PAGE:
This article was originally published in Business Life.
Crabshakk, which opened six months ago, five minutes from Glasgow city centre, has already garnered numerous awards - with some justification on the basis of the dinner we enjoyed there. But its significance lies beyond the charms of the many plates of Scottish fish, shellfish and of course crab, which it now serves every day.
Its initial importance lies in the combination of an unlikely location, an unusual building and its architect, who became a restaurateur in his early 50s and who has cleverly brought Crabshakk to life. Perhaps not surprisingly, given that this is Glasgow, the final factor in this development was a pint of beer and a haggis roll enjoyed at The Nevis, one of the city's oldest pubs just across the road.
The location is Finnieston, once home to Glasgow's bustling docks and shipyards, which, although they are now relatively quiet, bequeathed to the city a series of impressive late-19th-century buildings. One of these now houses a chic launderette and a newsagent that has, like so many across the country, closed its doors.
Last year, as the sun shone on to these shop fronts, architect John Macleod was standing outside The Nevis, pint and roll in hand. Ever since he moved to Glasgow 30 years ago as a student from the Isle of Lewis, where his family have been boat-builders for six generations, Macleod had been saddened by the fact that his now adopted city did not boast a simple shellfish restaurant that could serve what lies so abundantly in the seas nearby.
His inspiration lay 6,000 miles away in San Francisco, where the Swann Oyster Depot has been serving oysters and shellfish for decades. A narrow strip of a restaurant with a single counter, this place has become so popular with residents and visitors that the queue outside is often as long as the number of customers happily eating inside.
McLeod was therefore not fazed by the building's relatively small size, which at 1,500 sq ft is usually considered too small for a restaurant. 'Fortunately', he explained, 'the ground floor was 4.2 metres from floor to ceiling, which meant that we could just squeeze in a mezzanine, which seats 22.' The ground floor seats another 32, albeit at some of the narrowest tables I have ever seen, including 15 around the bar that faces on to an open kitchen.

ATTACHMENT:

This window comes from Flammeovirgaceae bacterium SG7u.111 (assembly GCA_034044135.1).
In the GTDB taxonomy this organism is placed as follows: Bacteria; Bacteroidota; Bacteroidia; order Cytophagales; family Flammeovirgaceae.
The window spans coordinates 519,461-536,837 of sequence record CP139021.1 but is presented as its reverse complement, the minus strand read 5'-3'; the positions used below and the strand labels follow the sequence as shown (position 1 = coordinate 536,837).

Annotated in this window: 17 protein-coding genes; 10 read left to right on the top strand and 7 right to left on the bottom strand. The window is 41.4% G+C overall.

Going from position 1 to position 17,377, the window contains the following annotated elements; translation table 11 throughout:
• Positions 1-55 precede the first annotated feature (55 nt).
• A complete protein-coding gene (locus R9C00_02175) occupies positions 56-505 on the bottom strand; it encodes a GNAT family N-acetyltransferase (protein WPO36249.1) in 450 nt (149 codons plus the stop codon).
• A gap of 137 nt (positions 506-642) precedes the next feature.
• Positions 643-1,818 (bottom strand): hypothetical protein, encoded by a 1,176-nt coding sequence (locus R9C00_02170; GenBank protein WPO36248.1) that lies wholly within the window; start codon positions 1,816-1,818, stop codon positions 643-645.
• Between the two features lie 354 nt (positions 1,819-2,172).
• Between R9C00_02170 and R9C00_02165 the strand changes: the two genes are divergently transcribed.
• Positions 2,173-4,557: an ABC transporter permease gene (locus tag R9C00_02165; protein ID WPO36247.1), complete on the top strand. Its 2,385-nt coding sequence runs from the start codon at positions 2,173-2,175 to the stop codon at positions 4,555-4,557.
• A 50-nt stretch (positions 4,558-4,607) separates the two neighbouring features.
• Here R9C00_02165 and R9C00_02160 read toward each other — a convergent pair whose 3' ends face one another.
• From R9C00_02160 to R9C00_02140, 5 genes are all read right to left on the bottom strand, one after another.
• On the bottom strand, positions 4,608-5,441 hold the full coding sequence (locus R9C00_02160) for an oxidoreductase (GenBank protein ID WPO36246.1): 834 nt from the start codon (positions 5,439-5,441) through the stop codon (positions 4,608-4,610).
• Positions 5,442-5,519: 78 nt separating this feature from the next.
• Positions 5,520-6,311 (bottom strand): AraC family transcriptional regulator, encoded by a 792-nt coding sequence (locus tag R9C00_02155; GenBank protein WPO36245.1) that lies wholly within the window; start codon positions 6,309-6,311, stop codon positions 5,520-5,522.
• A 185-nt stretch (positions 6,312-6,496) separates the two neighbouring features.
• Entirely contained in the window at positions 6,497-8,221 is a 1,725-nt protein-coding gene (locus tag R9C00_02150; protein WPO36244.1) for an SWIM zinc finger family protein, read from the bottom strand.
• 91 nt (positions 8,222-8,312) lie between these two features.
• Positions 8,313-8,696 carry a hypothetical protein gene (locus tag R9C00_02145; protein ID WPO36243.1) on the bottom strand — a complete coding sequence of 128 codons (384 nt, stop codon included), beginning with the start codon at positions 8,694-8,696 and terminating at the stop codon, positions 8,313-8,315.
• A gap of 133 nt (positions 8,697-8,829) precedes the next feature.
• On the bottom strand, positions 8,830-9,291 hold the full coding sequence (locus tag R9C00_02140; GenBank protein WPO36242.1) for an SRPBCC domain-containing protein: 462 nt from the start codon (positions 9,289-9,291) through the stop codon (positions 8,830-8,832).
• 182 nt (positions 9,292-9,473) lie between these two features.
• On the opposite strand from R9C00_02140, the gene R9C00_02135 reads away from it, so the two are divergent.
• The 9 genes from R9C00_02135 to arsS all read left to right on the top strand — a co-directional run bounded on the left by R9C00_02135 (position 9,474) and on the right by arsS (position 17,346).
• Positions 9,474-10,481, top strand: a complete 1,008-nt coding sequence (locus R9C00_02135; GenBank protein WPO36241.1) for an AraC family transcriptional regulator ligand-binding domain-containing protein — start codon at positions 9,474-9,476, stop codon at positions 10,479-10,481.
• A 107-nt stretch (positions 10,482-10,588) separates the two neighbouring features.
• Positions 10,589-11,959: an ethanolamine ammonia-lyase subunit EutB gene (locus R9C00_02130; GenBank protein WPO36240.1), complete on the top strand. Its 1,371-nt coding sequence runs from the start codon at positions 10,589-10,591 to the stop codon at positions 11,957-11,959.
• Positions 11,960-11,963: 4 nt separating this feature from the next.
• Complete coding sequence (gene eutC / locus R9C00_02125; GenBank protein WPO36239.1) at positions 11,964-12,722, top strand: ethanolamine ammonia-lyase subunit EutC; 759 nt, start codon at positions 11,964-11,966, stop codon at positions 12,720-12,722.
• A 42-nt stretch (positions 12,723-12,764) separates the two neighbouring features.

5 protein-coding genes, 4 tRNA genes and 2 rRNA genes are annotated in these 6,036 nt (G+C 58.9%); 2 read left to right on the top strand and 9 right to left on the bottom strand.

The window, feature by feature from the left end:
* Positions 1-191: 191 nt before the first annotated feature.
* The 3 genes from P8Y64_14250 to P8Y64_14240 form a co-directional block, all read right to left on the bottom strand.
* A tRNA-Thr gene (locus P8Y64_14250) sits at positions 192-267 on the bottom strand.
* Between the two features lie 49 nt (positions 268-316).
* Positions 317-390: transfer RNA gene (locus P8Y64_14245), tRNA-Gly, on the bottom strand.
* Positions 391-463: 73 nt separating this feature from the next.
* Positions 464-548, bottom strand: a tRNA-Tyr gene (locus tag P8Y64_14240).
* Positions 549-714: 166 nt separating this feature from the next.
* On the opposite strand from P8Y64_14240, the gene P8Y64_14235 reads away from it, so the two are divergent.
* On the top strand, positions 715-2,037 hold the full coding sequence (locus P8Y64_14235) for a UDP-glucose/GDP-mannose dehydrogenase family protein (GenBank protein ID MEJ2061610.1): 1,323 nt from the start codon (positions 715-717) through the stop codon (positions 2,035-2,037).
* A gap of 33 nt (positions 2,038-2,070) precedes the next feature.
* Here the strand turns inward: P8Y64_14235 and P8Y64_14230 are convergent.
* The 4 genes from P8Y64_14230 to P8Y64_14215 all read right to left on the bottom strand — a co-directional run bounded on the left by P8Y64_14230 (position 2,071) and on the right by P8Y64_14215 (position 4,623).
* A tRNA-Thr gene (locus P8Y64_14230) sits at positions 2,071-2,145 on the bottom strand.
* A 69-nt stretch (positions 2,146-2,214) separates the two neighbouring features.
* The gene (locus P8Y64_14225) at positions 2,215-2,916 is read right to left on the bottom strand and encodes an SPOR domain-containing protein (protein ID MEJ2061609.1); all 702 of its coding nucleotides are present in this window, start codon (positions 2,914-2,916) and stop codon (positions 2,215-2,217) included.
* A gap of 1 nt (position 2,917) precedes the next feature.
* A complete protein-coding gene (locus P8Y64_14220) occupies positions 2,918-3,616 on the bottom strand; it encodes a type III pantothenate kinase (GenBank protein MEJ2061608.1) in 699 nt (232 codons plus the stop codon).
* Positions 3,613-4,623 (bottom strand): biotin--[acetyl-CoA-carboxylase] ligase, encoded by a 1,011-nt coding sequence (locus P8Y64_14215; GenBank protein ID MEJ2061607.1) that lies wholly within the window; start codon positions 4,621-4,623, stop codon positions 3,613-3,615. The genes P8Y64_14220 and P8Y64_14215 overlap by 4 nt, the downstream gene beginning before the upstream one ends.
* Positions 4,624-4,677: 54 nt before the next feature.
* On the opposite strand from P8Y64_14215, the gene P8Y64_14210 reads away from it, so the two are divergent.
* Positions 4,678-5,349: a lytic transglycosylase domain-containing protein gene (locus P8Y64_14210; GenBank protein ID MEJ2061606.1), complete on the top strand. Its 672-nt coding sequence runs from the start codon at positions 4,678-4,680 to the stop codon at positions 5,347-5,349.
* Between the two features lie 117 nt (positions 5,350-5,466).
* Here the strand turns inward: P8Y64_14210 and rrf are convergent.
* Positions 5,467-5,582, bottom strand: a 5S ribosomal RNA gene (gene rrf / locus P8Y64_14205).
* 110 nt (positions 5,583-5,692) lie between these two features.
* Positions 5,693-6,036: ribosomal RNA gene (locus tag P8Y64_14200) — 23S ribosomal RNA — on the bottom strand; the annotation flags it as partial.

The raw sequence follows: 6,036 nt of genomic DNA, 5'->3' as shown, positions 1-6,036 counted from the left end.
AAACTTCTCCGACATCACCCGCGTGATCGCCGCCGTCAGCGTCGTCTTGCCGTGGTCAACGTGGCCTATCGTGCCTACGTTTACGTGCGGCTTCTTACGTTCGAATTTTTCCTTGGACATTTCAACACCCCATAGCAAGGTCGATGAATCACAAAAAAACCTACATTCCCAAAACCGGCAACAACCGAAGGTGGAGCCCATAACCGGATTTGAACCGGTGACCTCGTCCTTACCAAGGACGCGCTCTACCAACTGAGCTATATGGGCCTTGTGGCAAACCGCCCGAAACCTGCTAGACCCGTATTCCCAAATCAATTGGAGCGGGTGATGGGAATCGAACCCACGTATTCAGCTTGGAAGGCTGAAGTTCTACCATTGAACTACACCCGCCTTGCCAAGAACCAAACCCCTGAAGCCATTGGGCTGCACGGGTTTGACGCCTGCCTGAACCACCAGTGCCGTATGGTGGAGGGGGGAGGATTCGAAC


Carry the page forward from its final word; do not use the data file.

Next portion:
Eating at the bar was another pleasure Macleod wanted to introduce into Glasgow but here he has chosen to show off his architectural flair. Three art deco lamps dominate the curved bar, lending a contrast to the modernity of the glass tiles on the walls, and to give the feel of an old-fashioned fishmonger's. On the walls there are black and white photographs from his family album of young boys fishing off the rocks, an old model sailing boat lent by a close friend, and a sign that reads Fish and Chips Ahoy.
The majority of Crabshakk's immediate success, which has surprised even Macleod, is owed to the impeccable sourcing of the impressive shellfish around the Scottish coasts, an enthusiastic, young team and some keen pricing.
Quite correctly, the menu itself is relatively simple. Oysters on ice; langoustines, cold or grilled; lobster served as a half or a whole; scallops with anchovies; and a large platter of fruits de mer for two. And plenty of crab, naturally: in a rich bisque; as a plate of crab claws; and also transformed into some of the best crab cakes I have ever tasted with just the right amount of chilli. Keeping all these under what Macleod considers to be the crucial price points of £6, £10 and £13 has also contributed to the overall sense of pleasure for anyone eating here.
So too has been a clever strap line 'cracking good food' and the use of simple, old-fashioned stamps on the menu depicting fish, sailing boats and mussel pots. No wonder, said Macleod, obviously relishing his new career, 'every night feels like Hogmanay'.
Crabshakk, Glasgow, www.crabshakk.com